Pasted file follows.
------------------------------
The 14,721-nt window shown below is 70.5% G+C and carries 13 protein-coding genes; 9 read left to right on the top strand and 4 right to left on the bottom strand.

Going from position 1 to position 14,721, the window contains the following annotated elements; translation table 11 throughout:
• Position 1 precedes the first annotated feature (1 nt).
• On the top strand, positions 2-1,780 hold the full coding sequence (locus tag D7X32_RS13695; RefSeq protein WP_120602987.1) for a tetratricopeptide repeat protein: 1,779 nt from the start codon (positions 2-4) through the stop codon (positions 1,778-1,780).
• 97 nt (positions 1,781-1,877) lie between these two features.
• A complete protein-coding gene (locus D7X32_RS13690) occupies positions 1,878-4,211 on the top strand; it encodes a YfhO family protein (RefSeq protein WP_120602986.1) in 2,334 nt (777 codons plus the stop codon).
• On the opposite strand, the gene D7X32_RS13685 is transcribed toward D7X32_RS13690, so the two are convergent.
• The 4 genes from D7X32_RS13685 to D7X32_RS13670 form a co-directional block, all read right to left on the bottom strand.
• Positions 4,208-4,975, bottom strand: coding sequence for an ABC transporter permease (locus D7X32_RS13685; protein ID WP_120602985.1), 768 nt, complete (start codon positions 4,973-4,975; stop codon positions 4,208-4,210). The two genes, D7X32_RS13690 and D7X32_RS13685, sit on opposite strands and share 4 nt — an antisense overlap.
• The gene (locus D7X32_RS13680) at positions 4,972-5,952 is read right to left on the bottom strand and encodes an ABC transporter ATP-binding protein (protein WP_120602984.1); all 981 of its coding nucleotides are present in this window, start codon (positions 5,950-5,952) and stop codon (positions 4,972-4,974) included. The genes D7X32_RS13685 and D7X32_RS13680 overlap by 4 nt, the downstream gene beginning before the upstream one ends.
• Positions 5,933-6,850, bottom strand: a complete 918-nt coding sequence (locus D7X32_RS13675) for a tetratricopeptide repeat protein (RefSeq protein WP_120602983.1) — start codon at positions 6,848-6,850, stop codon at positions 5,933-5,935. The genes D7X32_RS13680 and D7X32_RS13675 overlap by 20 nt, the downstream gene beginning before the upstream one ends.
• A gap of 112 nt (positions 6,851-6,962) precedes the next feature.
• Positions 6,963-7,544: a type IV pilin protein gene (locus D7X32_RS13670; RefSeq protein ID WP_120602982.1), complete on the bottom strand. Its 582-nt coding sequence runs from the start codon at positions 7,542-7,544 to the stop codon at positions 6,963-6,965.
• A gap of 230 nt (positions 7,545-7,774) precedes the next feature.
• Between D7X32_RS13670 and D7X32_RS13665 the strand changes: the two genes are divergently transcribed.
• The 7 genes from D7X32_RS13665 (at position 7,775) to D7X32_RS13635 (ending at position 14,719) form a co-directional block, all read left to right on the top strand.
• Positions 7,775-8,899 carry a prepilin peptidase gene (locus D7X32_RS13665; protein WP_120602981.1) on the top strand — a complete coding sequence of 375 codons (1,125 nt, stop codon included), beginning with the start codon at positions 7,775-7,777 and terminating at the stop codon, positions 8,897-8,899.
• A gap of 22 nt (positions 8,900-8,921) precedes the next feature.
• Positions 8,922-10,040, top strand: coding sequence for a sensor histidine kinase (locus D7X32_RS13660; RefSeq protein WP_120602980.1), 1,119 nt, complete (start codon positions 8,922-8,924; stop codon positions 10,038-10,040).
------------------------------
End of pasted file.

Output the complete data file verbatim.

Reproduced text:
The 14,721-nt window shown below is 70.5% G+C and carries 13 protein-coding genes; 9 read left to right on the top strand and 4 right to left on the bottom strand.

Going from position 1 to position 14,721, the window contains the following annotated elements; translation table 11 throughout:
• Position 1 precedes the first annotated feature (1 nt).
• On the top strand, positions 2-1,780 hold the full coding sequence (locus tag D7X32_RS13695; RefSeq protein WP_120602987.1) for a tetratricopeptide repeat protein: 1,779 nt from the start codon (positions 2-4) through the stop codon (positions 1,778-1,780).
• 97 nt (positions 1,781-1,877) lie between these two features.
• A complete protein-coding gene (locus D7X32_RS13690) occupies positions 1,878-4,211 on the top strand; it encodes a YfhO family protein (RefSeq protein WP_120602986.1) in 2,334 nt (777 codons plus the stop codon).
• On the opposite strand, the gene D7X32_RS13685 is transcribed toward D7X32_RS13690, so the two are convergent.
• The 4 genes from D7X32_RS13685 to D7X32_RS13670 form a co-directional block, all read right to left on the bottom strand.
• Positions 4,208-4,975, bottom strand: coding sequence for an ABC transporter permease (locus D7X32_RS13685; protein ID WP_120602985.1), 768 nt, complete (start codon positions 4,973-4,975; stop codon positions 4,208-4,210). The two genes, D7X32_RS13690 and D7X32_RS13685, sit on opposite strands and share 4 nt — an antisense overlap.
• The gene (locus D7X32_RS13680) at positions 4,972-5,952 is read right to left on the bottom strand and encodes an ABC transporter ATP-binding protein (protein WP_120602984.1); all 981 of its coding nucleotides are present in this window, start codon (positions 5,950-5,952) and stop codon (positions 4,972-4,974) included. The genes D7X32_RS13685 and D7X32_RS13680 overlap by 4 nt, the downstream gene beginning before the upstream one ends.
• Positions 5,933-6,850, bottom strand: a complete 918-nt coding sequence (locus D7X32_RS13675) for a tetratricopeptide repeat protein (RefSeq protein WP_120602983.1) — start codon at positions 6,848-6,850, stop codon at positions 5,933-5,935. The genes D7X32_RS13680 and D7X32_RS13675 overlap by 20 nt, the downstream gene beginning before the upstream one ends.
• A gap of 112 nt (positions 6,851-6,962) precedes the next feature.
• Positions 6,963-7,544: a type IV pilin protein gene (locus D7X32_RS13670; RefSeq protein ID WP_120602982.1), complete on the bottom strand. Its 582-nt coding sequence runs from the start codon at positions 7,542-7,544 to the stop codon at positions 6,963-6,965.
• A gap of 230 nt (positions 7,545-7,774) precedes the next feature.
• Between D7X32_RS13670 and D7X32_RS13665 the strand changes: the two genes are divergently transcribed.
• The 7 genes from D7X32_RS13665 (at position 7,775) to D7X32_RS13635 (ending at position 14,719) form a co-directional block, all read left to right on the top strand.
• Positions 7,775-8,899 carry a prepilin peptidase gene (locus D7X32_RS13665; protein WP_120602981.1) on the top strand — a complete coding sequence of 375 codons (1,125 nt, stop codon included), beginning with the start codon at positions 7,775-7,777 and terminating at the stop codon, positions 8,897-8,899.
• A gap of 22 nt (positions 8,900-8,921) precedes the next feature.
• Positions 8,922-10,040, top strand: coding sequence for a sensor histidine kinase (locus D7X32_RS13660; RefSeq protein WP_120602980.1), 1,119 nt, complete (start codon positions 8,922-8,924; stop codon positions 10,038-10,040).